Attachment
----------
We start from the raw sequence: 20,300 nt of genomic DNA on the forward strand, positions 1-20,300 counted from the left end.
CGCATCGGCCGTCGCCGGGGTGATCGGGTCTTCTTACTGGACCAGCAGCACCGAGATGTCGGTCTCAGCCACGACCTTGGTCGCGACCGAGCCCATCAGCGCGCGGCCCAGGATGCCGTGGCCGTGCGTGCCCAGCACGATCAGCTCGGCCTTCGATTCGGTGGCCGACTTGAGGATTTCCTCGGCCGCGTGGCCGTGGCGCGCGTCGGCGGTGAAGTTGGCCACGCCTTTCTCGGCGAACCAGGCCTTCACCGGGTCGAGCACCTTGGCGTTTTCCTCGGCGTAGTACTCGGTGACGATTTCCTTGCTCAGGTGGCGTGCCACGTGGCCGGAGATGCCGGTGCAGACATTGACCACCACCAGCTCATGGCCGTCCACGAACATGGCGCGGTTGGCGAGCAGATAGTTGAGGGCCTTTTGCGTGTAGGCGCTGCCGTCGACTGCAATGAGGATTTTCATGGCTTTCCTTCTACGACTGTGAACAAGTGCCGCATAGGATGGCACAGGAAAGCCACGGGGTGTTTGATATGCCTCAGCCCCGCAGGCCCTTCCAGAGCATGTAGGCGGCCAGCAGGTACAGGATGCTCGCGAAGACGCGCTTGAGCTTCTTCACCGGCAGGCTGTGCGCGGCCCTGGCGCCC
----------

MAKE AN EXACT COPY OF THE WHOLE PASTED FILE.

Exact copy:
We start from the raw sequence: 20,300 nt of genomic DNA on the forward strand, positions 1-20,300 counted from the left end.
CGCATCGGCCGTCGCCGGGGTGATCGGGTCTTCTTACTGGACCAGCAGCACCGAGATGTCGGTCTCAGCCACGACCTTGGTCGCGACCGAGCCCATCAGCGCGCGGCCCAGGATGCCGTGGCCGTGCGTGCCCAGCACGATCAGCTCGGCCTTCGATTCGGTGGCCGACTTGAGGATTTCCTCGGCCGCGTGGCCGTGGCGCGCGTCGGCGGTGAAGTTGGCCACGCCTTTCTCGGCGAACCAGGCCTTCACCGGGTCGAGCACCTTGGCGTTTTCCTCGGCGTAGTACTCGGTGACGATTTCCTTGCTCAGGTGGCGTGCCACGTGGCCGGAGATGCCGGTGCAGACATTGACCACCACCAGCTCATGGCCGTCCACGAACATGGCGCGGTTGGCGAGCAGATAGTTGAGGGCCTTTTGCGTGTAGGCGCTGCCGTCGACTGCAATGAGGATTTTCATGGCTTTCCTTCTACGACTGTGAACAAGTGCCGCATAGGATGGCACAGGAAAGCCACGGGGTGTTTGATATGCCTCAGCCCCGCAGGCCCTTCCAGAGCATGTAGGCGGCCAGCAGGTACAGGATGCTCGCGAAGACGCGCTTGAGCTTCTTCACCGGCAGGCTGTGCGCGGCCCTGGCGCCC